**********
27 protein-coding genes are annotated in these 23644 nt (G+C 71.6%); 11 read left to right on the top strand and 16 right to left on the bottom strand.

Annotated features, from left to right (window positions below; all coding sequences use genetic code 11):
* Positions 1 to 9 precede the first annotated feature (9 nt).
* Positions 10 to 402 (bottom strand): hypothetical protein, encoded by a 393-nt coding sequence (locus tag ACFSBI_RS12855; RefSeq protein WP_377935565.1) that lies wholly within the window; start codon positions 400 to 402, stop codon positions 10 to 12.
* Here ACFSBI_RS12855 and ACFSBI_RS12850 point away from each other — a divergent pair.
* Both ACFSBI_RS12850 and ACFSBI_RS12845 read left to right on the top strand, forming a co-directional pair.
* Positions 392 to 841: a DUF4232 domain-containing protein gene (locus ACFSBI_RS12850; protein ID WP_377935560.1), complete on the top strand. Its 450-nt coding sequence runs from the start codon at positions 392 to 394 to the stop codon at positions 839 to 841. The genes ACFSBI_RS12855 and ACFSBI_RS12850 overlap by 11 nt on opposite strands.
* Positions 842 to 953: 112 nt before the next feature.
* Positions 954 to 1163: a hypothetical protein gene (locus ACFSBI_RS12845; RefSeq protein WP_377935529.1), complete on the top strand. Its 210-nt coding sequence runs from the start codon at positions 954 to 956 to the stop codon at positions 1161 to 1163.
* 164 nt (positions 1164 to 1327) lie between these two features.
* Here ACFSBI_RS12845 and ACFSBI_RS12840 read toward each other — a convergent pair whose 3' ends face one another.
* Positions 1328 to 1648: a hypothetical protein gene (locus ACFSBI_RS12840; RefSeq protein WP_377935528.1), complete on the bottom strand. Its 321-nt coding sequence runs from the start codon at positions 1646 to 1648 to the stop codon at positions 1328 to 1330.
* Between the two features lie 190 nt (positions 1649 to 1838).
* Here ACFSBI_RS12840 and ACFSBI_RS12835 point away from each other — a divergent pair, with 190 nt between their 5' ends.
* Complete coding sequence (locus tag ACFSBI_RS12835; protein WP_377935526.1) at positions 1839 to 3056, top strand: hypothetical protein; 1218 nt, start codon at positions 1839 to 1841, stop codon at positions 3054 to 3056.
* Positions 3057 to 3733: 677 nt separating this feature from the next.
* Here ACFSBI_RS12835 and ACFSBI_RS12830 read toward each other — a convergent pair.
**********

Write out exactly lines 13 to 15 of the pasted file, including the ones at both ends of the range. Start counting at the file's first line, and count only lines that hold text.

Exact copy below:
* Between the two features lie 190 nt (positions 1649 to 1838).
* Here ACFSBI_RS12840 and ACFSBI_RS12835 point away from each other — a divergent pair, with 190 nt between their 5' ends.
* Complete coding sequence (locus tag ACFSBI_RS12835; protein WP_377935526.1) at positions 1839 to 3056, top strand: hypothetical protein; 1218 nt, start codon at positions 1839 to 1841, stop codon at positions 3054 to 3056.